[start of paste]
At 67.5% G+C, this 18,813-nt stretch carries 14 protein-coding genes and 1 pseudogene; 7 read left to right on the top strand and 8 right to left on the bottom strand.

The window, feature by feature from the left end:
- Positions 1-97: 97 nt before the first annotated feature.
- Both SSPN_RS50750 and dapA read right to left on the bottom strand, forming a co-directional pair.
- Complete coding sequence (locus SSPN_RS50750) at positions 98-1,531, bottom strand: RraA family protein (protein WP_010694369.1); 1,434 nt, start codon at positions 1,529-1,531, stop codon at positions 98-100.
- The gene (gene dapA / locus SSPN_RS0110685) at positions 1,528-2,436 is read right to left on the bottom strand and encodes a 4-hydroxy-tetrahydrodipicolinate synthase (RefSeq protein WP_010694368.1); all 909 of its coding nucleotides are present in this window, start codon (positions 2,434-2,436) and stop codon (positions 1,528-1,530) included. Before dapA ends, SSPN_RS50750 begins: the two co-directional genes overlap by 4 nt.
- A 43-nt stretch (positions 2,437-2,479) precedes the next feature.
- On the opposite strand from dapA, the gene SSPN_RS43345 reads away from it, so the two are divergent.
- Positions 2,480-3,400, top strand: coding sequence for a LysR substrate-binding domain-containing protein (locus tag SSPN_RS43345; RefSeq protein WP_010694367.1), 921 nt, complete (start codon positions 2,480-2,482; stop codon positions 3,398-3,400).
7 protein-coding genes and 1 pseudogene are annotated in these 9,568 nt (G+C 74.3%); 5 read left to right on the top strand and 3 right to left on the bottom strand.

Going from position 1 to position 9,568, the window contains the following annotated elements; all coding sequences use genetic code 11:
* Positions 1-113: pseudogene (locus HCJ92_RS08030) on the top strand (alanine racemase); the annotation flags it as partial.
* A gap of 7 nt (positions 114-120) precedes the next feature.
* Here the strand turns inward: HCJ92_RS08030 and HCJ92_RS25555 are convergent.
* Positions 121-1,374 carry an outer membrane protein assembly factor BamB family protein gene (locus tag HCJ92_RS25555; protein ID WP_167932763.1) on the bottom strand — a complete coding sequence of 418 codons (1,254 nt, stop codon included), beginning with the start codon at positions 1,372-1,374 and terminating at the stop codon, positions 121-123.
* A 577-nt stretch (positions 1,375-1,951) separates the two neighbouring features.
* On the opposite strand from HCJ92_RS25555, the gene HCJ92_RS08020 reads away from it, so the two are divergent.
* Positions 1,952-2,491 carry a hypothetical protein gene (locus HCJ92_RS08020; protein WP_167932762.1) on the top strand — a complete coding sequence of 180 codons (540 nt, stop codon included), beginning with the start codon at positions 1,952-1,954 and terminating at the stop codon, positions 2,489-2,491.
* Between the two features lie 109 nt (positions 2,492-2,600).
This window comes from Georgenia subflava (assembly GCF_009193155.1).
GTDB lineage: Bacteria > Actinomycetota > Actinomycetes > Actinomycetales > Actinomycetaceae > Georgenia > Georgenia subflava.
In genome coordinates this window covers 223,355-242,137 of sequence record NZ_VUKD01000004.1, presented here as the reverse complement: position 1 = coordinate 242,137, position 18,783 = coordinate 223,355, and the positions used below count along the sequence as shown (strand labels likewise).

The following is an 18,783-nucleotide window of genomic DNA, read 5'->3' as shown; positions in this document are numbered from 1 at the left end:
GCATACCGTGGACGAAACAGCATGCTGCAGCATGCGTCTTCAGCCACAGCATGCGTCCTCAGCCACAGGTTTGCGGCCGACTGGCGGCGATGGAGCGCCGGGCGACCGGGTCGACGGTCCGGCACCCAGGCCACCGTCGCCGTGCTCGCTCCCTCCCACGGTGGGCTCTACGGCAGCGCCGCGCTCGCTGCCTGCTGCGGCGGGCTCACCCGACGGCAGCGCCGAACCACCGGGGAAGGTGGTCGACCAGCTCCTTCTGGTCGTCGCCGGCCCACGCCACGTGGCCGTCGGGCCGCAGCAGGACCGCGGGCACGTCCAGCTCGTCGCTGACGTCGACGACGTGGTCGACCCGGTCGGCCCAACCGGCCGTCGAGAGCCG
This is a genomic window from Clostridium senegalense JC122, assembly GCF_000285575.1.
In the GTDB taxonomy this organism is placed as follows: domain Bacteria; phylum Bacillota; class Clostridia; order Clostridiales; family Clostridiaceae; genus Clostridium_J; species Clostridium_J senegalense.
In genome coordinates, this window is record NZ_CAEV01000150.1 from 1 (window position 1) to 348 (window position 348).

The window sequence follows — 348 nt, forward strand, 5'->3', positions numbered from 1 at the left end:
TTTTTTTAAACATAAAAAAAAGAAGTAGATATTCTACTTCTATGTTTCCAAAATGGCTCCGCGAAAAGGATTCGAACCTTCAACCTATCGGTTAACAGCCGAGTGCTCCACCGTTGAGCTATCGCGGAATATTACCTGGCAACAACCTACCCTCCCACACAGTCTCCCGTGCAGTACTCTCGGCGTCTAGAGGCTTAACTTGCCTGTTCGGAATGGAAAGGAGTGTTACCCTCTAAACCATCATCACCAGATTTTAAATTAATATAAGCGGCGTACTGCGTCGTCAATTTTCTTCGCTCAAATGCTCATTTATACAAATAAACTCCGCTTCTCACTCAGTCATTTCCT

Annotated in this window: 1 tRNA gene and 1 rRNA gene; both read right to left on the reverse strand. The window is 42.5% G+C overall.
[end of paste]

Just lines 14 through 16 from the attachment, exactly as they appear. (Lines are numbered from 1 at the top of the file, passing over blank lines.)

* Here the strand turns inward: HCJ92_RS08030 and HCJ92_RS25555 are convergent.
* Positions 121-1,374 carry an outer membrane protein assembly factor BamB family protein gene (locus tag HCJ92_RS25555; protein ID WP_167932763.1) on the bottom strand — a complete coding sequence of 418 codons (1,254 nt, stop codon included), beginning with the start codon at positions 1,372-1,374 and terminating at the stop codon, positions 121-123.
* A 577-nt stretch (positions 1,375-1,951) separates the two neighbouring features.